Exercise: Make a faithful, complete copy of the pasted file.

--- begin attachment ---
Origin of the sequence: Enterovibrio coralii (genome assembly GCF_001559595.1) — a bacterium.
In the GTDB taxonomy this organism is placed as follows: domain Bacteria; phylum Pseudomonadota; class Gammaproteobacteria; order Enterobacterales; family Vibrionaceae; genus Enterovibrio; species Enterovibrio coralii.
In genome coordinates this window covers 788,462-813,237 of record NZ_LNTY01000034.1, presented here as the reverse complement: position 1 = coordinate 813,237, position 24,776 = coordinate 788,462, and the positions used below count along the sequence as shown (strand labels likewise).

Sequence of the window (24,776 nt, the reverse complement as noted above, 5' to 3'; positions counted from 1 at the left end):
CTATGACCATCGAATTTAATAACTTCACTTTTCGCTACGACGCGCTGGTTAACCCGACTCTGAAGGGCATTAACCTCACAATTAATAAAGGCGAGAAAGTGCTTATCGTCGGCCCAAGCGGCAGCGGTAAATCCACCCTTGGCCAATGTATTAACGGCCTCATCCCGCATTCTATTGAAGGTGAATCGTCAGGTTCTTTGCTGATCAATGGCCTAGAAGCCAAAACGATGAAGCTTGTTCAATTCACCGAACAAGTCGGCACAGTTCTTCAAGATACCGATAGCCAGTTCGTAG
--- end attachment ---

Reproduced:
Origin of the sequence: Enterovibrio coralii (genome assembly GCF_001559595.1) — a bacterium.
In the GTDB taxonomy this organism is placed as follows: domain Bacteria; phylum Pseudomonadota; class Gammaproteobacteria; order Enterobacterales; family Vibrionaceae; genus Enterovibrio; species Enterovibrio coralii.
In genome coordinates this window covers 788,462-813,237 of record NZ_LNTY01000034.1, presented here as the reverse complement: position 1 = coordinate 813,237, position 24,776 = coordinate 788,462, and the positions used below count along the sequence as shown (strand labels likewise).

Sequence of the window (24,776 nt, the reverse complement as noted above, 5' to 3'; positions counted from 1 at the left end):
CTATGACCATCGAATTTAATAACTTCACTTTTCGCTACGACGCGCTGGTTAACCCGACTCTGAAGGGCATTAACCTCACAATTAATAAAGGCGAGAAAGTGCTTATCGTCGGCCCAAGCGGCAGCGGTAAATCCACCCTTGGCCAATGTATTAACGGCCTCATCCCGCATTCTATTGAAGGTGAATCGTCAGGTTCTTTGCTGATCAATGGCCTAGAAGCCAAAACGATGAAGCTTGTTCAATTCACCGAACAAGTCGGCACAGTTCTTCAAGATACCGATAGCCAGTTCGTAG